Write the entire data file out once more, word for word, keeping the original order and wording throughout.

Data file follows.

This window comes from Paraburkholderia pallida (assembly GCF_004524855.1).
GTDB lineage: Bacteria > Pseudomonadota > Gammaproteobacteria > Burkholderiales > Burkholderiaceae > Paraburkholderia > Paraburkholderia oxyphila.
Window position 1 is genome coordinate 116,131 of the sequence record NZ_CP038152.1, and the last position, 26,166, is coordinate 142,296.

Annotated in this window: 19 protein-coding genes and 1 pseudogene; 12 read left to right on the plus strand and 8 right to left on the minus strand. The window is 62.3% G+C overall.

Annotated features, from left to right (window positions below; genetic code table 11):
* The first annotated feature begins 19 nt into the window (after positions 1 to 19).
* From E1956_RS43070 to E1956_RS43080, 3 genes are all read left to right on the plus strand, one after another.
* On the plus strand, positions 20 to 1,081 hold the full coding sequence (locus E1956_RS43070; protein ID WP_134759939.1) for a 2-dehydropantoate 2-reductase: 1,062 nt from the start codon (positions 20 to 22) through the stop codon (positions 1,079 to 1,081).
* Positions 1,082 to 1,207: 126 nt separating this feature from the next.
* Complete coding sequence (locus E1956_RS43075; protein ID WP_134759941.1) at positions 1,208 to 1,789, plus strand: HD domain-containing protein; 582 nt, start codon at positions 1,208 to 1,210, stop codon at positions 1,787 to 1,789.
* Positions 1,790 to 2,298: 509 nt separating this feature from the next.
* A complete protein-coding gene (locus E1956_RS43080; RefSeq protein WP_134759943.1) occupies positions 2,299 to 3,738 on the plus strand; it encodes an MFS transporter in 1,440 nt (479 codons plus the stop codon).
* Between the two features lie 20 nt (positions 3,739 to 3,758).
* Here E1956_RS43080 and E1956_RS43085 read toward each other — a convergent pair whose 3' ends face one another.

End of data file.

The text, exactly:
This window comes from Paraburkholderia pallida (assembly GCF_004524855.1).
GTDB lineage: Bacteria > Pseudomonadota > Gammaproteobacteria > Burkholderiales > Burkholderiaceae > Paraburkholderia > Paraburkholderia oxyphila.
Window position 1 is genome coordinate 116,131 of the sequence record NZ_CP038152.1, and the last position, 26,166, is coordinate 142,296.

Annotated in this window: 19 protein-coding genes and 1 pseudogene; 12 read left to right on the plus strand and 8 right to left on the minus strand. The window is 62.3% G+C overall.

Annotated features, from left to right (window positions below; genetic code table 11):
* The first annotated feature begins 19 nt into the window (after positions 1 to 19).
* From E1956_RS43070 to E1956_RS43080, 3 genes are all read left to right on the plus strand, one after another.
* On the plus strand, positions 20 to 1,081 hold the full coding sequence (locus E1956_RS43070; protein ID WP_134759939.1) for a 2-dehydropantoate 2-reductase: 1,062 nt from the start codon (positions 20 to 22) through the stop codon (positions 1,079 to 1,081).
* Positions 1,082 to 1,207: 126 nt separating this feature from the next.
* Complete coding sequence (locus E1956_RS43075; protein ID WP_134759941.1) at positions 1,208 to 1,789, plus strand: HD domain-containing protein; 582 nt, start codon at positions 1,208 to 1,210, stop codon at positions 1,787 to 1,789.
* Positions 1,790 to 2,298: 509 nt separating this feature from the next.
* A complete protein-coding gene (locus E1956_RS43080; RefSeq protein WP_134759943.1) occupies positions 2,299 to 3,738 on the plus strand; it encodes an MFS transporter in 1,440 nt (479 codons plus the stop codon).
* Between the two features lie 20 nt (positions 3,739 to 3,758).
* Here E1956_RS43080 and E1956_RS43085 read toward each other — a convergent pair whose 3' ends face one another.